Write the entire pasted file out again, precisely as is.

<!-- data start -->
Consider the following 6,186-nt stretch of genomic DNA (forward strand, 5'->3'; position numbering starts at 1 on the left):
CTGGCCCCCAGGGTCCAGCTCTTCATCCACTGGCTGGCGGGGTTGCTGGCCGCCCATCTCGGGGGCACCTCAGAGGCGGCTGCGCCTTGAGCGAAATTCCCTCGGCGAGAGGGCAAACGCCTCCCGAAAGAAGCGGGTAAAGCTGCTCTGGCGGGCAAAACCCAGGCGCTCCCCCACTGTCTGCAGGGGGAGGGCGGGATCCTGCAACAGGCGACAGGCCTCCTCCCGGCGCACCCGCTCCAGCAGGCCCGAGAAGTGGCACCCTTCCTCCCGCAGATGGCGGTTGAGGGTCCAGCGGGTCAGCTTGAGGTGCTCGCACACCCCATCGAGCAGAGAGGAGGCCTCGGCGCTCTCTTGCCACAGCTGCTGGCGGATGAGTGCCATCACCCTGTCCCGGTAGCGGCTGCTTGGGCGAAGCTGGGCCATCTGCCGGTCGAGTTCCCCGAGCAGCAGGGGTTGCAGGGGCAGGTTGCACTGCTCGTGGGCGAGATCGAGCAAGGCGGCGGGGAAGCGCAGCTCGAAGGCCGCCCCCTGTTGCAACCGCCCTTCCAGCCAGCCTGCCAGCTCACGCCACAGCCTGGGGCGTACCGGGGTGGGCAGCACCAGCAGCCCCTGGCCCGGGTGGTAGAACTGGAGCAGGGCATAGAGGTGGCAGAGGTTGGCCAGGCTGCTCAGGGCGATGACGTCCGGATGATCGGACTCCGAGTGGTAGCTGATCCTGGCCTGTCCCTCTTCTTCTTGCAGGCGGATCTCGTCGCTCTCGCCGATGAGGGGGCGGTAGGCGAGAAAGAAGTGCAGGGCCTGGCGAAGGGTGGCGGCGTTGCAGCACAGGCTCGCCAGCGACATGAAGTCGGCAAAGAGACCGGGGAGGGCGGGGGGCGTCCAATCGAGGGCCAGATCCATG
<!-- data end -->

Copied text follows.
Consider the following 6,186-nt stretch of genomic DNA (forward strand, 5'->3'; position numbering starts at 1 on the left):
CTGGCCCCCAGGGTCCAGCTCTTCATCCACTGGCTGGCGGGGTTGCTGGCCGCCCATCTCGGGGGCACCTCAGAGGCGGCTGCGCCTTGAGCGAAATTCCCTCGGCGAGAGGGCAAACGCCTCCCGAAAGAAGCGGGTAAAGCTGCTCTGGCGGGCAAAACCCAGGCGCTCCCCCACTGTCTGCAGGGGGAGGGCGGGATCCTGCAACAGGCGACAGGCCTCCTCCCGGCGCACCCGCTCCAGCAGGCCCGAGAAGTGGCACCCTTCCTCCCGCAGATGGCGGTTGAGGGTCCAGCGGGTCAGCTTGAGGTGCTCGCACACCCCATCGAGCAGAGAGGAGGCCTCGGCGCTCTCTTGCCACAGCTGCTGGCGGATGAGTGCCATCACCCTGTCCCGGTAGCGGCTGCTTGGGCGAAGCTGGGCCATCTGCCGGTCGAGTTCCCCGAGCAGCAGGGGTTGCAGGGGCAGGTTGCACTGCTCGTGGGCGAGATCGAGCAAGGCGGCGGGGAAGCGCAGCTCGAAGGCCGCCCCCTGTTGCAACCGCCCTTCCAGCCAGCCTGCCAGCTCACGCCACAGCCTGGGGCGTACCGGGGTGGGCAGCACCAGCAGCCCCTGGCCCGGGTGGTAGAACTGGAGCAGGGCATAGAGGTGGCAGAGGTTGGCCAGGCTGCTCAGGGCGATGACGTCCGGATGATCGGACTCCGAGTGGTAGCTGATCCTGGCCTGTCCCTCTTCTTCTTGCAGGCGGATCTCGTCGCTCTCGCCGATGAGGGGGCGGTAGGCGAGAAAGAAGTGCAGGGCCTGGCGAAGGGTGGCGGCGTTGCAGCACAGGCTCGCCAGCGACATGAAGTCGGCAAAGAGACCGGGGAGGGCGGGGGGCGTCCAATCGAGGGCCAGATCCATG